The other category, which includes The Memorandum and Temptation, is represented by plays, usually of greater length and based on more developed plots, that are parabolic rather than realistic. Sometimes they border on anti-utopian fantasy. Instead of a realistic setting, the typical drama revolves around a fictitious institution such as the Orwellian office in The Memorandum, complete with watchmen hidden in the hollow walls to keep an eye on employees through special cracks, and the scientific institute at war with society’s ‘‘irrational tendencies’’ in Temptation. What goes beyond realism, actually, is not so much the setting as the plot’s starting device: the introduction of Ptydepe, the artificial language for interoffice communication, in The Memorandum and the bureaucratic forms of idolatry of rational science’’ that produce the Faustian rebellion of the protagonist in Temptation.
The difference between Havel’s two types of plays, however, is one of degree. Both deal with essentially the same issues; the parabolic differs from the realistic perhaps only in that the grotesque and the absurd are turned up a notch. But the grotesque and the absurd are intrinsically present even in the most ‘‘realistic’’ of Havel’s plays. In the strictly realistic Audience, a play that utilizes Havel’s own firsthand experience of work at the Trutnov brewery, a socialist workplace that re-educates its employees by making them submit regular reports on themselves to the secret police cannot help but seem like a profoundly aberrant institution. And it is no less so than the imaginary office in The Memorandum that forces its employees to learn a special language, one that would help them produce more precise memos if its utter precision not make it impossible to use. The only difference is that Audience could really have happened in Husak’s Czechoslovakia, while something not so blatantly idiotic as The Messenger, but something similar in spirit, could perhaps have happened there.
Another striking similarity between Havel’s ‘‘realistic’’ and ‘‘parabolic’’ plays lies in their protagonists, fact, it would only be a slight oversimplification to say that whatever sort of play Havel writes, a single protagonist by the name of Ferdinand Vanek always pops up at the center of its plot. The now legendary figure of Vanek appeared first in Audience (to my mind, still the most perfectly executed accomplishment of Havel’s wit), to reappear in his next two one-act plays, Unveiling and Protest. At the same time, the underground success of Audience gave rise to a one-of-a-kind literary phenomenon: a constellation of plays employing the same protagonist but written by different authors. (‘‘The Vanek plays’’ in that broader sense include pieces written by Pavel Kohout, Payel Landorsky, and Jiri Dienstbier, and they are all reprinted in UBC Press’s handy collection.) But Leopold Nettles of Largo Desolato is also, to a large extent, another incarnation of Vanek, and Vaneklike characters spur the dramatic action in Havel’s ‘‘parabolic’’ plays as well.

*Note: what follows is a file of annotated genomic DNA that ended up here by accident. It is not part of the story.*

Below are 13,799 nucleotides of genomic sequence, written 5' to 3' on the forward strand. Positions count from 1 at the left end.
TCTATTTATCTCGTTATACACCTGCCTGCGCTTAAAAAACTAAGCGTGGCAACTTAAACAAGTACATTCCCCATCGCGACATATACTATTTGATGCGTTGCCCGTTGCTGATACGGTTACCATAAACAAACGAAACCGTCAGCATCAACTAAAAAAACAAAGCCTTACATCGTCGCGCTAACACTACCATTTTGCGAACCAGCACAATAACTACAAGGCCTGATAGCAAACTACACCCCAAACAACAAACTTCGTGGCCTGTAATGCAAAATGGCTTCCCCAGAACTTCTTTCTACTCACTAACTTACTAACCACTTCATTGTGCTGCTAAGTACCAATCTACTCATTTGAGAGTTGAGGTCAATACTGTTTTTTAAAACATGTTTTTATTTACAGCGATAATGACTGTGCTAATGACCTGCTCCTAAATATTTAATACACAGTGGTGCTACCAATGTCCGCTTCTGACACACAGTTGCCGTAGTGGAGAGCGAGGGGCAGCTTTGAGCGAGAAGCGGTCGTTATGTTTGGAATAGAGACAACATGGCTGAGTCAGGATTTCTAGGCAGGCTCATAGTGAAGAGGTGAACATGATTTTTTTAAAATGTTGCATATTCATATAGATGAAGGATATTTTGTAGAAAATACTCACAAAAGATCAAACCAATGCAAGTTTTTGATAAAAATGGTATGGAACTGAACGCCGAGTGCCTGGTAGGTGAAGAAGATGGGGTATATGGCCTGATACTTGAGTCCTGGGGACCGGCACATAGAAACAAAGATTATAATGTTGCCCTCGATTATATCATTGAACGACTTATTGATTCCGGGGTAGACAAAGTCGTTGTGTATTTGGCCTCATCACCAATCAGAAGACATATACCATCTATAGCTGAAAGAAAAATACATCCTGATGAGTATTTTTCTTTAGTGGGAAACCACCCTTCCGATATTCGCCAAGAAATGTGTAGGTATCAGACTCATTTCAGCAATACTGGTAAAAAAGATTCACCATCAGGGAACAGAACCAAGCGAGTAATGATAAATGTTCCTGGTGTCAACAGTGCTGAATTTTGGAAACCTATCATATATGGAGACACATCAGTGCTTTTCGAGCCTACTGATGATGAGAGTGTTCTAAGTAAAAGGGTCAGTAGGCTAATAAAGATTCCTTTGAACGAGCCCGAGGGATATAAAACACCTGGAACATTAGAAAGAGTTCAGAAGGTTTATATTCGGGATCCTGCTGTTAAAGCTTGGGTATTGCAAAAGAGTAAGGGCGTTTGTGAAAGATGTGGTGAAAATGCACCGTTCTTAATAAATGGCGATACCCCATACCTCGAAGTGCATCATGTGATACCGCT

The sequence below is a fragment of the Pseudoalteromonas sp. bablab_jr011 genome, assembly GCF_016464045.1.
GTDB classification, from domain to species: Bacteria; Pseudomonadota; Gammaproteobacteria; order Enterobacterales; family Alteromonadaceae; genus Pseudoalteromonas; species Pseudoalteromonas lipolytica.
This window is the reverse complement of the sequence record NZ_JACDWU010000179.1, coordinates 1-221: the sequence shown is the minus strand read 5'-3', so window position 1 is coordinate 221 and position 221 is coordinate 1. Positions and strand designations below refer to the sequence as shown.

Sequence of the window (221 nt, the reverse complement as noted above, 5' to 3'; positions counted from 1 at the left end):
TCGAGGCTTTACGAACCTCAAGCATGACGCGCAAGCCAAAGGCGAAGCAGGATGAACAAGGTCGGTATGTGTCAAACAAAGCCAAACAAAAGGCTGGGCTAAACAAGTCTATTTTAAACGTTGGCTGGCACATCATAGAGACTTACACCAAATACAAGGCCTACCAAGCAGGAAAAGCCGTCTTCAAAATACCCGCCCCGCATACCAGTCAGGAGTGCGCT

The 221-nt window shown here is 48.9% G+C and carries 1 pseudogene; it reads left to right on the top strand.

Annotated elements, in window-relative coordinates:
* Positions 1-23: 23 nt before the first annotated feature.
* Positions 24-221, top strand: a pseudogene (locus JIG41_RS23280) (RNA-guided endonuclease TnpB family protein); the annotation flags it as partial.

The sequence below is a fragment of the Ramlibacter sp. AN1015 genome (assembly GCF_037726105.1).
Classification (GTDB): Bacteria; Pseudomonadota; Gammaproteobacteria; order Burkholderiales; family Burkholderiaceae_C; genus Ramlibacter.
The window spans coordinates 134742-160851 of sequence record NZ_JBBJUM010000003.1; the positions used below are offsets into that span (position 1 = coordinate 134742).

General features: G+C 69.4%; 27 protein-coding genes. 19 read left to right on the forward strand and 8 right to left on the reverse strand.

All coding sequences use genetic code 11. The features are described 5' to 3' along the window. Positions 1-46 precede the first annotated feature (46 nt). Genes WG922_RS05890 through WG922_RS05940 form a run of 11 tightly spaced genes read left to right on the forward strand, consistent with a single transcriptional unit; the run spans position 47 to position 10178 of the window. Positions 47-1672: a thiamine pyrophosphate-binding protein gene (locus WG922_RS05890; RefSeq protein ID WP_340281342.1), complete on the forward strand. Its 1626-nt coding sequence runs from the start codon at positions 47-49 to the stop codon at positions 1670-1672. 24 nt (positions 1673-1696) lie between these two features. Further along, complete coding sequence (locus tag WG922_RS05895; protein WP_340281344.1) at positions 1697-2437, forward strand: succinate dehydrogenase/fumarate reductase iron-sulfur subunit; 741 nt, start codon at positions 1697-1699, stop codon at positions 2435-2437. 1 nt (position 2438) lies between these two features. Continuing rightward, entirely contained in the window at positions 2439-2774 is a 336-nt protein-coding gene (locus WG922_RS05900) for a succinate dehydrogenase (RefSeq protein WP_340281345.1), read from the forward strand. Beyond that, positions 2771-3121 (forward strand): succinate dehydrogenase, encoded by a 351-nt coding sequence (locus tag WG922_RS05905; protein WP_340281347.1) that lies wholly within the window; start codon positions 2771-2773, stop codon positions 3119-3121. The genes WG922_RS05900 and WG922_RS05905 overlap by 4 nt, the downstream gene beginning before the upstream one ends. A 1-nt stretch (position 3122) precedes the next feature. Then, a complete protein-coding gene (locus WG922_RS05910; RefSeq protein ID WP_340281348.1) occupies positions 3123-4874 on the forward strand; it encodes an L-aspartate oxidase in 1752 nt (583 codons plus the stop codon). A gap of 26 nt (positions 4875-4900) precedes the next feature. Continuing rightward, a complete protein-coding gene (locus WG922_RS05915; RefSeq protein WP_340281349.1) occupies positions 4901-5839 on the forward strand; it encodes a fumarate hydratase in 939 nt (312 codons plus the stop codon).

What these characters share is a position in society. All of them can be roughly defined as dissidents in a totalitarian state, or at least (as in the cases of Josef Gross in The Memorandum and Dr. Foustka in Temptation) jammed cogwheels in the otherwise smoothly functioning machine of a pow erful institution. This position entails a number of consequences. The most crucial is that the Vaneklike character represents, obviously, a political and moral minority. He is one of the last Mohicans of common sense, truthfulness, and human decency in a society that has laboriously adopted, in lieu of those simple principles, a Darwinian methodology of survival. Blind obedience to authority, thoughtless concentration on necessities of everyday life, and deep-seated distrust of any protester or reformer are the chief precepts of this methodology. Thus Vanek is by no means a valiant knight in shining armor or a modern Robin Hood whom the wretched of the earth look up to. Despite all the words of cautious support and solidarity that some of his acquaintances occasionally dare whisper into his ear, Vanek is hated and despised. Hated, because he is ‘‘disturbing the peace’’ of pacified minds; despised, because he is—cannot help being—a loser. The forces that he opposes are too powerful; he will certainly be crushed in the foreseeable future.
Hence the central paradox of Havel’s literary universe: it is not Vanek who, from the heights of his moral purity as a fighter for human rights, accuses the corrupt society of indifference; it is his society that accuses Vanek of the same—yes, of indifference. In the eyes of a citizen whose main concerns are promotion at his workplace, getting his daughter into a university, and building himself a dacha in the country, Vanek looks like a dangerous instigator and rabblerouser. What the Brewmaster in Audience says to his face would be echoed with equal sincerity by other characters in other plays, had their tongues been similarly loosened by the heavy intake of beer: ‘‘Principles! Principles! Damn right you gonna fight for your damn principles—but what about me? I only get my ass busted for having principles!’’ Vanek’s original sin, all of them seem to think, is his indifference to other people, an attitude that he demonstrates merely by living among them and irritating them with his inflated conscience. He can afford to stick his neck out; we can’t.